The pros and cons of online focus groups
Qualitative research is central to marketing research projects. There are many techniques, tools and methodologies to consider when deciding how to gain insights, especially from consumers. One way that many companies and brands have gathered information is through focus groups. When done right, focus groups can offer in-depth insights from real people. Focus group participants can share their thoughts on a specific product or service and opinions on how to make it better. The following four tips should be taken into consideration when conducting a focus group:
- Explain the focus group process.
- Introduce participants before the focus group session.
- Create an effective questionnaire.
- Introduce the technologies.
What is a focus group?
Focus groups bring together individuals with varying backgrounds and experiences, allowing marketing researchers to gain in-depth insights. Focus groups are led by a moderator who, without inserting themselves, guides the conversation with questions that relate to the research topic.
Marketing research focus groups are often held before products or services are launched, allowing companies to make necessary adjustments to do better on the market. Before the focus group process begins, the moderator or research team must create a questionnaire to stay on track while hosting the session.
The Quirk’s article “Five tips for designing a focus group screening questionnaire,” emphasizes the importance of having clear questions and allowing honest feedback from participants. Creating an effective questionnaire will allow for a smooth process regardless of how broad or niche the research subject is.
What is the purpose of a focus group?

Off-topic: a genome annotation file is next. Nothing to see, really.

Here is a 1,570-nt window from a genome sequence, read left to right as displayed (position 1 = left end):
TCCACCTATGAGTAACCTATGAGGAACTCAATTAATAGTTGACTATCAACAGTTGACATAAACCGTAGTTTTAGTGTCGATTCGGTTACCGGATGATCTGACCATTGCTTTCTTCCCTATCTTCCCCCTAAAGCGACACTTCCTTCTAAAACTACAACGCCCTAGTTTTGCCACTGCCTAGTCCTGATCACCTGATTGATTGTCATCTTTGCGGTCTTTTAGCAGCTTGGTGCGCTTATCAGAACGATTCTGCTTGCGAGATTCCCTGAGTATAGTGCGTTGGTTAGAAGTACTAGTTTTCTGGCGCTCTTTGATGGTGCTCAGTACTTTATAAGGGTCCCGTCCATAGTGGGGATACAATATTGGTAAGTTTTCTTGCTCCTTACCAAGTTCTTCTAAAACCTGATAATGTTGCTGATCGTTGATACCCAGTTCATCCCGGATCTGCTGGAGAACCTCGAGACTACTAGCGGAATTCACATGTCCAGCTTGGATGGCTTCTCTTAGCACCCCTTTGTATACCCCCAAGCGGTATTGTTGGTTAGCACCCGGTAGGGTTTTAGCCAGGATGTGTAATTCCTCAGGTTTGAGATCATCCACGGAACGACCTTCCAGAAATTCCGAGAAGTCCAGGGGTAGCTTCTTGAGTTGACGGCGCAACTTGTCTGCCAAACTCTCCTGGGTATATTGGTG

The main goal of hosting a focus group is to gain information from the participating individuals. Whether it be their opinions on a new label, thoughts on a new service or general input on how a product can be improved. The individuals who participate in focus groups are carefully selected to ensure that quality data and insights are obtained by the end of the research period.
Online focus groups: The pros and cons
Traditional focus groups bring a small group of individuals to a meeting location to discuss their thoughts, opinions, preferences and needs regarding a product or service. The traditional method has its advantages but many wonder what the pros and cons are when it comes to online focus groups.
The cons of online focus groups
- Low engagement levels: Without face-to-face interaction and connection, it may be difficult for individuals to build trust with the moderator, the research team and other participants. There can be a lack of accountability and low engagement if a formal meeting is not held before or during the focus group session.
- A decrease in comfort level: It may be more difficult to build comfort among research participants during online focus groups. When participants are comfortable, they are more likely to bounce off ideas from each other and offer their honest feedback.
- Limitations with technology: In a Quirk’s article titled “Online qual: Don’t settle, just adapt,” author Gina Derickson establishes that a challenge with online research is technical fluency or limitations with technology. Some participants may have unreliable internet and others may be learning the technology platforms the focus group requires as they go.
The pros of online focus groups